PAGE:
What is it?
Skin cancer is the commonest form of cancer affecting people in the U.K. and indeed, throughout the world. The commonest varieties, basal cell carcinoma and squamous cell carcinoma are known as non-melanoma skin cancers whilst the third commonest type is malignant melanoma.
People with paler skins present a higher risk of developing skin cancer as they are more vulnerable to damage from the sun’s ultraviolet (UV) rays. Exposure to sunlight is often a major factor in the development of skin cancer, and the number of cases in the U.K. is on the rise, despite highly publicised warnings against excessive tanning.
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What does it look like?
Non-melanoma skin cancers are generally slow to develop or spread, while melanoma can be much more aggressive and therefore poses a greater threat. It is always a good idea to keep an eye on any moles on the skin, as the signs of malignant melanoma will usually manifest themselves as changes in the appearance of moles.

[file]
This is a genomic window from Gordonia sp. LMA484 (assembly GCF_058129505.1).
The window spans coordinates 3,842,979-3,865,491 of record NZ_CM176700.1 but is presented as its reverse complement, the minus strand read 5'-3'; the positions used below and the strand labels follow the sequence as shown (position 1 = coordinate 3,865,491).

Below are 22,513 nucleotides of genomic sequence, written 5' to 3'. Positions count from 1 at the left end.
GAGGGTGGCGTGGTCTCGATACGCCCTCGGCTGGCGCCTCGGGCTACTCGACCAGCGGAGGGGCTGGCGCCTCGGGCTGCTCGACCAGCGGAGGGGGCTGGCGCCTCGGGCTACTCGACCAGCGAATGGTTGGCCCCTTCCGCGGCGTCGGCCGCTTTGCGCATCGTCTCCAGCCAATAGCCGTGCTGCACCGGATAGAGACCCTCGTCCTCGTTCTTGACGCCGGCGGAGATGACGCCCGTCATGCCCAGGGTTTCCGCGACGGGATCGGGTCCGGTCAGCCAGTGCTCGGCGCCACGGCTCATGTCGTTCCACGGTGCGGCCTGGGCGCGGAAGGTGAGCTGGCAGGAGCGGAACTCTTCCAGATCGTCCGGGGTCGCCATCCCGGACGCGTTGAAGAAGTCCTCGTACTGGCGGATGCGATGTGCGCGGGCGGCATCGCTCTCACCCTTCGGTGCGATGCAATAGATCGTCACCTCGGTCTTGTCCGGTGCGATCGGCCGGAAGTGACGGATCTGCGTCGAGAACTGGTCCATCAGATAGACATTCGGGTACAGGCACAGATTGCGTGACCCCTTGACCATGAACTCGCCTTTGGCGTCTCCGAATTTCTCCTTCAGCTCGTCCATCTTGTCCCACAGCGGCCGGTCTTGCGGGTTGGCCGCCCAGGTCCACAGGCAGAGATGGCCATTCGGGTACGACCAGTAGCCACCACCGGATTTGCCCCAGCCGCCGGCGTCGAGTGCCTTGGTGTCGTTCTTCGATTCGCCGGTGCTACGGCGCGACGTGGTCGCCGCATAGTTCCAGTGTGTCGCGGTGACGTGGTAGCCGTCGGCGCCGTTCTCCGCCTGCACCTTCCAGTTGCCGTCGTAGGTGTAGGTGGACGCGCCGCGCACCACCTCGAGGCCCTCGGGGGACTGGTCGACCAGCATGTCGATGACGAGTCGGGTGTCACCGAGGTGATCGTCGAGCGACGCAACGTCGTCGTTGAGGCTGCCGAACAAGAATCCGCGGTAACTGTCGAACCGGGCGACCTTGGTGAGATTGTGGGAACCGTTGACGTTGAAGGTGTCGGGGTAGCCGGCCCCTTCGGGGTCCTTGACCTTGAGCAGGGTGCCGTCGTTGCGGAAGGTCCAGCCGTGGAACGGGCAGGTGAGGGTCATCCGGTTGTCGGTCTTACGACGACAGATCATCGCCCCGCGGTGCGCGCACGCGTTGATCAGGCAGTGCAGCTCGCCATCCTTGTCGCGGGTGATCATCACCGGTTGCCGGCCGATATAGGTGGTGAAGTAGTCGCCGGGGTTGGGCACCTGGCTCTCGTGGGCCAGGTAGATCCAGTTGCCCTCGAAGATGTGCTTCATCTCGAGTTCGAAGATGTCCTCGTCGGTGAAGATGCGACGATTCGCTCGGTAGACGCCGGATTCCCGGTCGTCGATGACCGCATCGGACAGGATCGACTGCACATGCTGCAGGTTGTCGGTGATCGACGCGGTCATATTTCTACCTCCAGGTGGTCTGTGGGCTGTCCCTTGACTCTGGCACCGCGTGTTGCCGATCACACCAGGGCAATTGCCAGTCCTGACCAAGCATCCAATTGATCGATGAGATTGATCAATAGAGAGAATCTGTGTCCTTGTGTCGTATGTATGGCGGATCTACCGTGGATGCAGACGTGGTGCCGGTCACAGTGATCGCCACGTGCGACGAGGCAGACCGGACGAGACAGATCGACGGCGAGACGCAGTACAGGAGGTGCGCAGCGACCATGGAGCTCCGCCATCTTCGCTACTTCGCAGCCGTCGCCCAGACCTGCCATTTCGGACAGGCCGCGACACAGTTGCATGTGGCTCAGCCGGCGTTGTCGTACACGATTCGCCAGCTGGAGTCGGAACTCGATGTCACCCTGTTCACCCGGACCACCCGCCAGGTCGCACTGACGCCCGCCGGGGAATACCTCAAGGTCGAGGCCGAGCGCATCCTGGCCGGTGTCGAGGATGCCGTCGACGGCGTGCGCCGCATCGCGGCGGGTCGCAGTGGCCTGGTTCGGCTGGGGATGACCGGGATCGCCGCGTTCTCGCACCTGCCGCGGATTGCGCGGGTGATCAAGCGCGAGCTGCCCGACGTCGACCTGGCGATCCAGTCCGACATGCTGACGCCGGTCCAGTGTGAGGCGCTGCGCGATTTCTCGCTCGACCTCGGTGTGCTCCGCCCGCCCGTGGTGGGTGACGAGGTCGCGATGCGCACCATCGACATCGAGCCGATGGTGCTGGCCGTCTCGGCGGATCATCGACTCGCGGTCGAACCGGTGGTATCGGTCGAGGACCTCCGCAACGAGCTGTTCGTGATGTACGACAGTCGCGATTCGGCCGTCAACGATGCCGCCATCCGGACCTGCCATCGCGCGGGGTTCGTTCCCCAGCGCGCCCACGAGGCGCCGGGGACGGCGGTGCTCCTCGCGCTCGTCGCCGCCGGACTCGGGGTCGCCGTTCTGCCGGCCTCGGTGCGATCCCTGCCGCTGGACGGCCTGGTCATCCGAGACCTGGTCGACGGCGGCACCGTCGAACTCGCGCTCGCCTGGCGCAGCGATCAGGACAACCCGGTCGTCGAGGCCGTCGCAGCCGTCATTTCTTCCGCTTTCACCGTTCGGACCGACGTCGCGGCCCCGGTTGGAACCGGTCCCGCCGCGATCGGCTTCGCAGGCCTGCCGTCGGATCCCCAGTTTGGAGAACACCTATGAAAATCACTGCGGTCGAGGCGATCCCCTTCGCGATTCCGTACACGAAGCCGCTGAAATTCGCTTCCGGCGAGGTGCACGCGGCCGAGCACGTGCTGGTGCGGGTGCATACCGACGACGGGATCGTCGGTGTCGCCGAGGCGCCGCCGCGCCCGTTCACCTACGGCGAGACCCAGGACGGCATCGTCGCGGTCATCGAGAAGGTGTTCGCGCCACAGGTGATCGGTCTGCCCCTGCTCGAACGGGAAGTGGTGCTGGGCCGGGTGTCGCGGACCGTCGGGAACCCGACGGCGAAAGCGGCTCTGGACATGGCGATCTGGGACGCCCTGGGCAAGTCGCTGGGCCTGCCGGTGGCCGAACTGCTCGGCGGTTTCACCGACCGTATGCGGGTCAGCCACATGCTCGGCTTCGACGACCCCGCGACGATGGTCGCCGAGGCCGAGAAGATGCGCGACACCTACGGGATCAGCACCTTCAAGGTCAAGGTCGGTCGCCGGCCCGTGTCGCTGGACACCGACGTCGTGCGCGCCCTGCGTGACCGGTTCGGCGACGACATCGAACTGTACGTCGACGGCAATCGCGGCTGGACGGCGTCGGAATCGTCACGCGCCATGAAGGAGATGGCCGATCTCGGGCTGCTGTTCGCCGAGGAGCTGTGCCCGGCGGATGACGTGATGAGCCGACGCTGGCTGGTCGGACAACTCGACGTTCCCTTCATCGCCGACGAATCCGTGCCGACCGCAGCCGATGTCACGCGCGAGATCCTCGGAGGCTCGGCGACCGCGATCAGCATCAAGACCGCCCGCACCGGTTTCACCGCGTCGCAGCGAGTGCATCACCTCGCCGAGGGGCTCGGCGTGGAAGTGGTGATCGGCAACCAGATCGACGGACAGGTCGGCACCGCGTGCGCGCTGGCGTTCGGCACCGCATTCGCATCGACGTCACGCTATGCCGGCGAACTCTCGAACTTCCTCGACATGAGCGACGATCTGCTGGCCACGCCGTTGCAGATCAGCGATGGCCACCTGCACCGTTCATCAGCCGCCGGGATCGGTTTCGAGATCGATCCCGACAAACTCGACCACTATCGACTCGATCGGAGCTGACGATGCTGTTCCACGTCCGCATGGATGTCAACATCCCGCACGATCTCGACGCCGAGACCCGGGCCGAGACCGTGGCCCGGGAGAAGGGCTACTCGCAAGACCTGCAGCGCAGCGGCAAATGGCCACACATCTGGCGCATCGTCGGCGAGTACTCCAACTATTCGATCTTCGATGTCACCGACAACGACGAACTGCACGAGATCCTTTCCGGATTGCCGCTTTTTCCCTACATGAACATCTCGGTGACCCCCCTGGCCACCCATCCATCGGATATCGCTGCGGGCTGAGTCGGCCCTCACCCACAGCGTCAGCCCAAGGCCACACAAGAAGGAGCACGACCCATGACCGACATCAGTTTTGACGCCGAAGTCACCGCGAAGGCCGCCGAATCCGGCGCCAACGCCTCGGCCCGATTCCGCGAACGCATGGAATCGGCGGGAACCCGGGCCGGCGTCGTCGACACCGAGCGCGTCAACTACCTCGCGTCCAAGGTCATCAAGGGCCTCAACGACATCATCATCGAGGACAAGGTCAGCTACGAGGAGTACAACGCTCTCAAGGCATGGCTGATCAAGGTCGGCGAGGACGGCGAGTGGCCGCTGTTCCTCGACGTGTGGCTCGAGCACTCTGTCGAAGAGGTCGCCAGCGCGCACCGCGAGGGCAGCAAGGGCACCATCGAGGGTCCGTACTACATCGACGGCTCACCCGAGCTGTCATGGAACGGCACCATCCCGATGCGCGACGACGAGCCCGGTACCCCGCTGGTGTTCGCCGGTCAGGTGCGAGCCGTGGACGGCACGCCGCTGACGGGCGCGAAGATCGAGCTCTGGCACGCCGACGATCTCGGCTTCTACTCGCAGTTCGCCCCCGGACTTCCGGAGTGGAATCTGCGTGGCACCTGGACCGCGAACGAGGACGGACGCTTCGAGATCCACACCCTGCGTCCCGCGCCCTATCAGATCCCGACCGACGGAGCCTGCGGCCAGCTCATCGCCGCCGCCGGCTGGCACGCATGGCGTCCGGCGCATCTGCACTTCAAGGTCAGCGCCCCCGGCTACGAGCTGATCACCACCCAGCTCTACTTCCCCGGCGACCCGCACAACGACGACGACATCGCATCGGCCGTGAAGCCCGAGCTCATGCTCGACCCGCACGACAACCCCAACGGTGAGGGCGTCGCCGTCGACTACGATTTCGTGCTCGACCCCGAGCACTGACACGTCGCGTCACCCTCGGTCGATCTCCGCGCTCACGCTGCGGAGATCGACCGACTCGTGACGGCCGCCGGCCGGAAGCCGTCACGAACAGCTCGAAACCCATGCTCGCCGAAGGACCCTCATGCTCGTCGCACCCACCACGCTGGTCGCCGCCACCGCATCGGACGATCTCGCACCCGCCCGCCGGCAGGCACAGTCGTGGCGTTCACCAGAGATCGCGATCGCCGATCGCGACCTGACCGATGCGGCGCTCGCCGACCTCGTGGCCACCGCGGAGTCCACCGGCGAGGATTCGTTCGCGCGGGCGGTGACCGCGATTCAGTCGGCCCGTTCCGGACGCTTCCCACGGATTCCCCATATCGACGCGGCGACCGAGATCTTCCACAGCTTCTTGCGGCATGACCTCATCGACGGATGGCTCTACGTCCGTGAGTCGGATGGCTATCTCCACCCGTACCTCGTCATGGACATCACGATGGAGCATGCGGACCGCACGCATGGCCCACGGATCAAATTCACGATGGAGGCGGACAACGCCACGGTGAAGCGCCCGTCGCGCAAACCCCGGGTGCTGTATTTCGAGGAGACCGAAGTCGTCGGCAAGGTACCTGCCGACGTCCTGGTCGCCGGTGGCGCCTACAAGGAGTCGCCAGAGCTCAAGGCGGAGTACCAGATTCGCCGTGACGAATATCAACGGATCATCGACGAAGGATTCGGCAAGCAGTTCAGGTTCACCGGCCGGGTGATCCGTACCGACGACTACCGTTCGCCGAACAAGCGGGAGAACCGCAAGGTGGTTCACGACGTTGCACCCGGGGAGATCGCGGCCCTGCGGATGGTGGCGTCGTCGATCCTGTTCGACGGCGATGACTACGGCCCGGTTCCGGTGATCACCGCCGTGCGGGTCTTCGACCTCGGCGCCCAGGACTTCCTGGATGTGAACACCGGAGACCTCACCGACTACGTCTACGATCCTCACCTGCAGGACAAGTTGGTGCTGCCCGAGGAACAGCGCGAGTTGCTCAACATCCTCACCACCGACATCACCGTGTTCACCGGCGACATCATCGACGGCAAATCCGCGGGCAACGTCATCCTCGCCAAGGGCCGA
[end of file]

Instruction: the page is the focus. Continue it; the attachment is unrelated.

Protecting your skin is, of course, always the best course of action, but if your skin has already been damaged by the sun and presents some changes that you find worrying, make sure you seek professional advice. If you are looking for a private skin cancer clinic, London’s Harley Street Dermatology Clinic can offer you a consultation and if necessary, treatment. Our clinical director has undertaken and published research on the subject, and it remains one of his specialist areas.
Did you know?
Most moles are not a cause for concern and present a purely cosmetic problem. However, moles can occasionally undergo changes that lead to them becoming cancerous.
Acne is a common condition characterised by blackheads, whiteheads and cysts. It affects the greasy and hair-bearing areas such as the face, chest and back.